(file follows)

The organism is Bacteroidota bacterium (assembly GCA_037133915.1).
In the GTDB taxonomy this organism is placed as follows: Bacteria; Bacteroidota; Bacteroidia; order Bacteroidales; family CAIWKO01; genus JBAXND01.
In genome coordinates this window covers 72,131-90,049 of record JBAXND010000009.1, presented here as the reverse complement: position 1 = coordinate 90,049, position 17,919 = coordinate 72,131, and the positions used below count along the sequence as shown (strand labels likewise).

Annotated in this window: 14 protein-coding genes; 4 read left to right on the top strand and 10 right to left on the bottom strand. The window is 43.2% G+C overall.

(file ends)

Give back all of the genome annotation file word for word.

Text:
The organism is Bacteroidota bacterium (assembly GCA_037133915.1).
In the GTDB taxonomy this organism is placed as follows: Bacteria; Bacteroidota; Bacteroidia; order Bacteroidales; family CAIWKO01; genus JBAXND01.
In genome coordinates this window covers 72,131-90,049 of record JBAXND010000009.1, presented here as the reverse complement: position 1 = coordinate 90,049, position 17,919 = coordinate 72,131, and the positions used below count along the sequence as shown (strand labels likewise).

Annotated in this window: 14 protein-coding genes; 4 read left to right on the top strand and 10 right to left on the bottom strand. The window is 43.2% G+C overall.